It is also important to remember that ChatGPT does not have the ability to verify the accuracy of the information it generates or assess the reliability of its sources. The chatbot has been designed and trained to mimic human language, but obviously does not have consciousness, intention, or moral values. This means that although it is not capable of intentionally lying or deceiving (as far as we know), it can nevertheless produce misleading or false information (especially if the input data is biased or incomplete). 

Privacy Concerns 

There are also concerns that ChatGPT may not be compliant with GDPR’s privacy guidelines, and this has led to ChatGPT being banned in Italy. The Italian data watchdog’s concerns centre around: 

– Whether there is a legal basis for the mass collection and storage of personal data to be used for ‘training’ the chatbot’s algorithms. 

– Whether the inability to verify the age of ChatGPT users could result in minors being exposed to unsuitable answers compared to their degree of development and awareness.  

What To Do 

To avoid sharing a ChatGTP output (e.g. an important letter) that isn’t accurate, users should evaluate, fact-check, and cross-check the information with other reliable sources before using the response for any critical or important decision-making. 

Also, to minimise the risk of misinformation or disinformation, it is recommended to use ChatGPT in conjunction with basic human critical thinking, human judgment, alongside other reliable sources of information, plus to try and ensure that the input data is accurate, complete, and comes from a variety of reputable sources. 

To minimise the risk of privacy issues, ChatGPT users should not share personal, private, and identifiable information with the chatbot. 

What Does This Mean For Your Business? 

It’s still early days for the mass usage of powerful conversational chatbots – ChatGTP was only introduced in November, but search engines like Bing have already incorporated OpenAI’s chatbot technology, Google Bard is about to be introduced and Copilot is being integrated with Windows 365. Having access to the incredible capabilities and versatility of chatbots like ChatGPT has revealed many possibilities, e.g. getting parking tickets revoked (chatbots can pass legal exams).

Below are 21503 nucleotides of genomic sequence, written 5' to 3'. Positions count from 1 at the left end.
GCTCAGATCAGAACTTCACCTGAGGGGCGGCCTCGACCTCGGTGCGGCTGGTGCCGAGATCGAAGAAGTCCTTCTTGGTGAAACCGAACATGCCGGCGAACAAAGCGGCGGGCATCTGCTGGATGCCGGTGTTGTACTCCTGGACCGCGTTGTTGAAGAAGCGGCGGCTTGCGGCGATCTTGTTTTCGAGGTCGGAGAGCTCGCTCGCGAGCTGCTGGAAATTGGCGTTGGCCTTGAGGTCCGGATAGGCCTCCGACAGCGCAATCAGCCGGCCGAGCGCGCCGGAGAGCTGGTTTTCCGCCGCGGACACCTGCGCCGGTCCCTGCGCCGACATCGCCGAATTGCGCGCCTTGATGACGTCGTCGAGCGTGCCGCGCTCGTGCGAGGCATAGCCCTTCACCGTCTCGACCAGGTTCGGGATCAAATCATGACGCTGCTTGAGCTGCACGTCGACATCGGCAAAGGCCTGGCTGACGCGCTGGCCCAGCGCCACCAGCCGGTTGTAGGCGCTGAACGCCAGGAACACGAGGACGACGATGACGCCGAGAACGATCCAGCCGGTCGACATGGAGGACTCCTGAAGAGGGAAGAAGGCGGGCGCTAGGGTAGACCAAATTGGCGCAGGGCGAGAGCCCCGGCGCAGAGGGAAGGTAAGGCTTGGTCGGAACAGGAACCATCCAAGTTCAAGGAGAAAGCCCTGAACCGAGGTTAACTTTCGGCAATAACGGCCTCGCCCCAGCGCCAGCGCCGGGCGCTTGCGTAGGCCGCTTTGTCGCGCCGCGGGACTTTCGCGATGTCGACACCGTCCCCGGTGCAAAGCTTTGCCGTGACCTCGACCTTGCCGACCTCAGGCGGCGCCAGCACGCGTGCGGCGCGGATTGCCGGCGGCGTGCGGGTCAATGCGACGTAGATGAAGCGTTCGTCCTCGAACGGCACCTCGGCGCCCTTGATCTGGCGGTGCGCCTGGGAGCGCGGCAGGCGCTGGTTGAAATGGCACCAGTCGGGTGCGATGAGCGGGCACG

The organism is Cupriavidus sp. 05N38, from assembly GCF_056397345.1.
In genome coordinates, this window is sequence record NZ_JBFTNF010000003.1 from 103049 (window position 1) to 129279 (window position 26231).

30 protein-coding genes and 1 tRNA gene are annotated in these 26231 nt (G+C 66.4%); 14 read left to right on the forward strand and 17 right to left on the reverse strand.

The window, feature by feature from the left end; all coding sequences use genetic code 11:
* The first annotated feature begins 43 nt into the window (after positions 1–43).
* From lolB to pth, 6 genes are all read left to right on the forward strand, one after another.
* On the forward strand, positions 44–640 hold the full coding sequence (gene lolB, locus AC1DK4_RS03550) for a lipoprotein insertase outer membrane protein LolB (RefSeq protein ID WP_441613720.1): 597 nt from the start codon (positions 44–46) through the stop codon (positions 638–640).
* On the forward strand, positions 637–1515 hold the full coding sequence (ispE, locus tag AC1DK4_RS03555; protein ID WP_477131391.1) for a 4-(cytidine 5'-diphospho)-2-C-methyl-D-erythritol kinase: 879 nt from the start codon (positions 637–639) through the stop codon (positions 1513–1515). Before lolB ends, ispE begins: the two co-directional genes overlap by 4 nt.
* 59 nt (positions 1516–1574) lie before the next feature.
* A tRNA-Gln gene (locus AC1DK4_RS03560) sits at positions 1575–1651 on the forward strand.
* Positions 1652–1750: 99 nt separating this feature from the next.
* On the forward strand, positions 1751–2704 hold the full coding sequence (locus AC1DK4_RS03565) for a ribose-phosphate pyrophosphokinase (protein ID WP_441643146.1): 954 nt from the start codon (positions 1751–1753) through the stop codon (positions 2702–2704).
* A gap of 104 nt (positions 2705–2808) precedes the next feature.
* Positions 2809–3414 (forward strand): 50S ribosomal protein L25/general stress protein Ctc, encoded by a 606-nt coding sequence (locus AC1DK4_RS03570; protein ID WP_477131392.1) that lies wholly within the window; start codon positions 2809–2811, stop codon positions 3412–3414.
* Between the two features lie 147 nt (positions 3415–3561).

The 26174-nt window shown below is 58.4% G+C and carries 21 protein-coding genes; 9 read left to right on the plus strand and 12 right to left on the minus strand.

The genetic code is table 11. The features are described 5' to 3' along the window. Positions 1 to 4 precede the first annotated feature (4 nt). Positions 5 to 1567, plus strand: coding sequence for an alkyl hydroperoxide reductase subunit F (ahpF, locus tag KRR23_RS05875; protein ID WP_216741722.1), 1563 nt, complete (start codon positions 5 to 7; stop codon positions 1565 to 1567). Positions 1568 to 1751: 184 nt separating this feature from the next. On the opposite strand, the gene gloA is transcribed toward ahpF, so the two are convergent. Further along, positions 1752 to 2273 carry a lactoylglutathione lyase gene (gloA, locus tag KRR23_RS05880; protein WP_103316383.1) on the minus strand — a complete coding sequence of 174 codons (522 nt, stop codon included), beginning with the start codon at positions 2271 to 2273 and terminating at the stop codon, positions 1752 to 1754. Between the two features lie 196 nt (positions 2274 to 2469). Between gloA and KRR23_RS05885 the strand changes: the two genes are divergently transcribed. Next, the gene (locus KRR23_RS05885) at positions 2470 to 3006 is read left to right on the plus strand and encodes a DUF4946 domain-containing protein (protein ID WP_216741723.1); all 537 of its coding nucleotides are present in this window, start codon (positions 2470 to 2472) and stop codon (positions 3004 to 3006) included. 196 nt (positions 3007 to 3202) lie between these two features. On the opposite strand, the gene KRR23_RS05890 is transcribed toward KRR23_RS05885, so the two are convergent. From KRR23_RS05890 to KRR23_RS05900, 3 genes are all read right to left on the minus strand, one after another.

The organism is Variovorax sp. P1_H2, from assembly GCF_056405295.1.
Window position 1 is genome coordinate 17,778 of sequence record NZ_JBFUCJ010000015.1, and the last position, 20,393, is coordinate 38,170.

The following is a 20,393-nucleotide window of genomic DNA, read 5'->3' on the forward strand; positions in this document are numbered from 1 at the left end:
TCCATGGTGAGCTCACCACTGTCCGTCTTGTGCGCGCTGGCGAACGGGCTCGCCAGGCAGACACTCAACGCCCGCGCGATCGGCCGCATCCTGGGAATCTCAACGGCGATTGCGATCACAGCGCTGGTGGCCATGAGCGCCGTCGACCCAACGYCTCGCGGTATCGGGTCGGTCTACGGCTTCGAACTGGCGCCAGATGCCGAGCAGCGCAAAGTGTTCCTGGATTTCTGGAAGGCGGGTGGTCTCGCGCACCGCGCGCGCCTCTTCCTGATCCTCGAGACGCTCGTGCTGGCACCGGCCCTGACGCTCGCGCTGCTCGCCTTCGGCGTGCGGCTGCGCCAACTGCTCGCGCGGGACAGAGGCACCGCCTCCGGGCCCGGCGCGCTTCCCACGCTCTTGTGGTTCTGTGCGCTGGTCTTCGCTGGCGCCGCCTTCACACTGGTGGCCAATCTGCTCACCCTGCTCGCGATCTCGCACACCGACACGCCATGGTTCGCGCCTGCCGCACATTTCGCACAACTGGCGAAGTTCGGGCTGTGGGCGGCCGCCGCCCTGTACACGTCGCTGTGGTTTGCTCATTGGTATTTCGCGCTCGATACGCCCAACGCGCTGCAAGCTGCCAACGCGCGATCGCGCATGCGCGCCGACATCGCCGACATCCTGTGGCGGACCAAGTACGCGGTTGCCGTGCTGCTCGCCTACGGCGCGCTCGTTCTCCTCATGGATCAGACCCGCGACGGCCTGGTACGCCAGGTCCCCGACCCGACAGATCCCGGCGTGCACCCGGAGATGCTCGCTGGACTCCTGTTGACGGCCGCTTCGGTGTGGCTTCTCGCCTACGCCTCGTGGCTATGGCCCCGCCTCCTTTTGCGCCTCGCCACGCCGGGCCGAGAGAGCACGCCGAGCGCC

Businesses have found that ChatGPT has saved them time, money, and helped them avoid the drudgery of some work.  

Others, however, such as the 1,000 AI experts (including Elon Musk) who signed an open letter calling on all AI development to be paused for six months, are concerned that conversational chatbot technology is going too fast and could be exposing people, businesses and even humanity to existential risk. These concerns have, no doubt, been heightened with the news that OpenAI’s  GPT-5 is scheduled to complete training this December and it is so powerful that OpenAI expects to achieve Artificial General Intelligence (AGI) whereby its chatbot could perform any intellectual task that a human being can! 

There are also concerns that as much as chatbots can help with work, they could also threaten jobs or be used for malicious purposes, so while although the UK government has no plans for a UK AI regulator, it does plan to regulate artificial intelligence with new guidelines on “responsible use”. That said, it also recognises the contribution to the economy of AI. 

The next few months look like being an exciting (or terrifying) and undoubtedly disruptive period as more businesses discover just how many unexpected ways that ChatGPT and other chatbots can be used to help them to add value and reduce costs.